I saw Aquaman last night, and as expected, it was big dumb action fun.
The best thing about the movie, I thought, was the immersive visuals of the seascapes, from immense glowing underwater cities to abandoned gathering places with giant decaying statues. That’s why I was glad I saw it in the theater, even if it is too long (2 1/2 hours, almost) and could have been more tightly edited. Putting in both Ocean Master (Orm, Arthur’s half-brother, played by Patrick Wilson) and Black Manta (Yahya Abdul-Mateen II) was a lot, although they were nicely fitted into the same overarching plot.
There are many elements included here, which sometimes gives the feel of flipping pages through a big ol’ book of history, with some things unnecessary or deserving more followup time. And some — motivations, lines of dialogue, lots of exposition — are definitely cheesy.
Some of the details, though, were great. Mera (Amber Heard) wears a dress with a jellyfish inspired collar which is perfectly suited to the royal setting and gorgeous.
The worst thing was Mera’s wig.
The most confusing thing was wondering how the Atlanteans developed so many laser weapons. And I kept wondering how they got out of the desert.
The most disturbing thing was how shiny everyone looked during the childhood flashbacks, with digital facelift technology aging down the actors (Nicole Kidman as mom Queen Atlanna, Temuera Morrison as lighthouse keeper dad, and Willem Dafoe as counselor Vulko).
The most satisfying thing was seeing, for once in a major DC superhero story, the mother be more important to the backstory than the father, although he had some nice influence as well. And the women get some kick-ass fighting scenes!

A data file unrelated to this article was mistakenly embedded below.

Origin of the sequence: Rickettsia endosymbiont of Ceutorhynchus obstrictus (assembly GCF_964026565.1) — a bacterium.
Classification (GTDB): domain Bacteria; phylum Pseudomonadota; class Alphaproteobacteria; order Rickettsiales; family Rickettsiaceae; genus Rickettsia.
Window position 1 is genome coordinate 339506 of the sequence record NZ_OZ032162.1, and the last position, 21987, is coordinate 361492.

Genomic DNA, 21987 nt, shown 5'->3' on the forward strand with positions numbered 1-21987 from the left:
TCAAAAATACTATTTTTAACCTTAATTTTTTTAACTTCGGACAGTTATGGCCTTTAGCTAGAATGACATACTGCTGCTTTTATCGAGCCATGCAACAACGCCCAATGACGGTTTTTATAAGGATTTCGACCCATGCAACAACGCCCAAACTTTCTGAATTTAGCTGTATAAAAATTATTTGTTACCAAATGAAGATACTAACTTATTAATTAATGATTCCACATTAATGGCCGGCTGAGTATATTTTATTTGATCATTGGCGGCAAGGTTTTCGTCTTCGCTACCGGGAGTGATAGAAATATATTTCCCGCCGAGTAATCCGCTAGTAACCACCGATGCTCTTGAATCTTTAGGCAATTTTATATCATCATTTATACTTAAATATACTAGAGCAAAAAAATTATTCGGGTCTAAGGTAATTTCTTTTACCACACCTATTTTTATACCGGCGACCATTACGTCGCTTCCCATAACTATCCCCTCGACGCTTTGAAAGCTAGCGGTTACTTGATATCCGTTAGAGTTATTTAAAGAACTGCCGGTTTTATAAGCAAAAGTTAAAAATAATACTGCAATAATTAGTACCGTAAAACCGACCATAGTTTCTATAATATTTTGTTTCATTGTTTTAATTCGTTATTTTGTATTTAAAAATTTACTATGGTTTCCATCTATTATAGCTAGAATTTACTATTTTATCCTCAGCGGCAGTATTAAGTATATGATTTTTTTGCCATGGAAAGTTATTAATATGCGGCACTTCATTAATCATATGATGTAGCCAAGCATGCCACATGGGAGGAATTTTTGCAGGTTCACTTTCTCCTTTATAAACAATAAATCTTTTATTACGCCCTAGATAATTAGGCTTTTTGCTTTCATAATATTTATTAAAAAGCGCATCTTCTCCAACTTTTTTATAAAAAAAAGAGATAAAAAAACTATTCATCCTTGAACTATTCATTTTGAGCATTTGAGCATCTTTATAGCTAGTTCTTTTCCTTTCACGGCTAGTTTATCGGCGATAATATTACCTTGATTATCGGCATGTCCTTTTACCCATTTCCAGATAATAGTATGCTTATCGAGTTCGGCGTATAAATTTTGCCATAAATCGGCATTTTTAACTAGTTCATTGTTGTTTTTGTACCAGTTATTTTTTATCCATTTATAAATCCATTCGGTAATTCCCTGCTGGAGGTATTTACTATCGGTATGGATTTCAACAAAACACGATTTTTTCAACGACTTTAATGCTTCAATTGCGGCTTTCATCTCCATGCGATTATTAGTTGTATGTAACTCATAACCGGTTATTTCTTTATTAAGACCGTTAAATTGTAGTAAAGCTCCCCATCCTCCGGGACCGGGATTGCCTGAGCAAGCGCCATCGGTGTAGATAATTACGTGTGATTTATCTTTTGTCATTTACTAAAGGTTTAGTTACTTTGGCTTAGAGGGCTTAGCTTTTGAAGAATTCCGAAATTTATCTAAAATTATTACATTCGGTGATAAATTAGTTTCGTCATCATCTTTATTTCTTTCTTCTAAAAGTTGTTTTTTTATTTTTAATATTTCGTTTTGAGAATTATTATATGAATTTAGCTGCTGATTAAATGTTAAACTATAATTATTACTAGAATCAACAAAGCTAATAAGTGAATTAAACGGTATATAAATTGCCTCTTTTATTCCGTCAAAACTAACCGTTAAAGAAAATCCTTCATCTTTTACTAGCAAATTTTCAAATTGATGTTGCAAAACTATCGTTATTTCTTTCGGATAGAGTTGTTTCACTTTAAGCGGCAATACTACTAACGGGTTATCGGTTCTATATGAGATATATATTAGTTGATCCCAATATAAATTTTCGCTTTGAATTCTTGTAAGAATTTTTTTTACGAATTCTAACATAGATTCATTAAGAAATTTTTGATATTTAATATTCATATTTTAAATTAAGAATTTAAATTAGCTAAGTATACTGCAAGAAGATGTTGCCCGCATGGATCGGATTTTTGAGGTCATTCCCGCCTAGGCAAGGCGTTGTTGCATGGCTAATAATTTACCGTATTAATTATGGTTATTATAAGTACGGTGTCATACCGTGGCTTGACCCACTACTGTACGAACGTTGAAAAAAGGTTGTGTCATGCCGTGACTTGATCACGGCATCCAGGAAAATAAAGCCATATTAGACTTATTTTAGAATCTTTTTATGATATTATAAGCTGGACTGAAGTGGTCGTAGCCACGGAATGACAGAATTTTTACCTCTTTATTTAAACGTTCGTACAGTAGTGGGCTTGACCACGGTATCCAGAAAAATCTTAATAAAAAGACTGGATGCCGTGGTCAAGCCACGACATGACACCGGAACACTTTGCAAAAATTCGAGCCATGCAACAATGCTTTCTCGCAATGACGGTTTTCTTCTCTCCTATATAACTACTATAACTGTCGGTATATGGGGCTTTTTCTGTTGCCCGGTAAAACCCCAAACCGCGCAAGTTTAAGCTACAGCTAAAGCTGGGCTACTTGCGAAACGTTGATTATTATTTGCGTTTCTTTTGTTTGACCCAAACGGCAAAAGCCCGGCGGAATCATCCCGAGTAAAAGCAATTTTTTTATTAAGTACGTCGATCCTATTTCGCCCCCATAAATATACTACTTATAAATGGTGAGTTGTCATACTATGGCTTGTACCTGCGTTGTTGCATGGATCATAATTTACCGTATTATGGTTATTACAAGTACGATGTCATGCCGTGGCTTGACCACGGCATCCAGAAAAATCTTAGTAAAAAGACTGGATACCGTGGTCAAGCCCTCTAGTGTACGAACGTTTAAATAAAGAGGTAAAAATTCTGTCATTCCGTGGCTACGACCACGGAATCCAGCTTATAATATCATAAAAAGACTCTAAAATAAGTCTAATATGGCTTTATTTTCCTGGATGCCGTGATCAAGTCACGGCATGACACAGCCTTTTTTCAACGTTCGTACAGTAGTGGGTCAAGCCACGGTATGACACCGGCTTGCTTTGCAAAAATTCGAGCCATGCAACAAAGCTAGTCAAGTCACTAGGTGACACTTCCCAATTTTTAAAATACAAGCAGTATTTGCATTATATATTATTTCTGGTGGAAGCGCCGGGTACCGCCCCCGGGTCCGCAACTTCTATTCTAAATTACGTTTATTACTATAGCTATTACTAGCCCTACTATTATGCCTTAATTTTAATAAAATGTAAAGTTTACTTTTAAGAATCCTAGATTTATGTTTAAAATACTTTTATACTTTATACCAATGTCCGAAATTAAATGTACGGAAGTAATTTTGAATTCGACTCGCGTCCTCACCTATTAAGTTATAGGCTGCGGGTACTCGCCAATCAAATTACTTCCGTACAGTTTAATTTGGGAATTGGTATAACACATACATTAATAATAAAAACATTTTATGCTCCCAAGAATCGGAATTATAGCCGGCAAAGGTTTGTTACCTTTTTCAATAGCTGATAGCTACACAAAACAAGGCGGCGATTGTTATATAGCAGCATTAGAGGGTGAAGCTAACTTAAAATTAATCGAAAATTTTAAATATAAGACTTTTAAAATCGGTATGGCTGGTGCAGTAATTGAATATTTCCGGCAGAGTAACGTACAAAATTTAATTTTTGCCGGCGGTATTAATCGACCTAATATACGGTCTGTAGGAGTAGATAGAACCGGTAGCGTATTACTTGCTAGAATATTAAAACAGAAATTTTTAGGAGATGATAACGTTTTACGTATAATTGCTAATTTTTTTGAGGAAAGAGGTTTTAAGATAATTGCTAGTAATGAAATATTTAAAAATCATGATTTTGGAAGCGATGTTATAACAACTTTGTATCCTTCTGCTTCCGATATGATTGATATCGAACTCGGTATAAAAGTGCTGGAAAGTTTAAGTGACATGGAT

I liked Jason Momoa’s performance, Aquaman as Water Bro, just a dumb lug who likes drinking and fighting and knows that about himself. A line from the movie sums this up well. Mera and Aquaman have gone on a quest, and they need a small amount of water for something. She concentrates and draws a glowing, floating drop from his sweat, demonstrating her abilities and control, to which he responds, “I coulda just peed on it.”
The most surprising thing was finding out who did a voice-over I would never have expected. And I didn’t recognize that was Dolph Lundgren as an Atlantean king until the credits rolled.
I’m also finding it interesting to see so many people beginning to repeat as different characters in superhero movies. Dafoe was the Green Goblin in the first Spider-Man movie. Kidman was one of Batman’s girlfriends. Wilson was in Watchmen. I guess it makes sense to hire people who know what it means to be part of one of these green-screen blockbusters.
Overall, the film is firmly in the standard superhero genre of “origin story”, showing us the powers, history, and formation of a hero. It’s not breaking any new ground, but the performances are good, and it’s an enjoyable movie ride.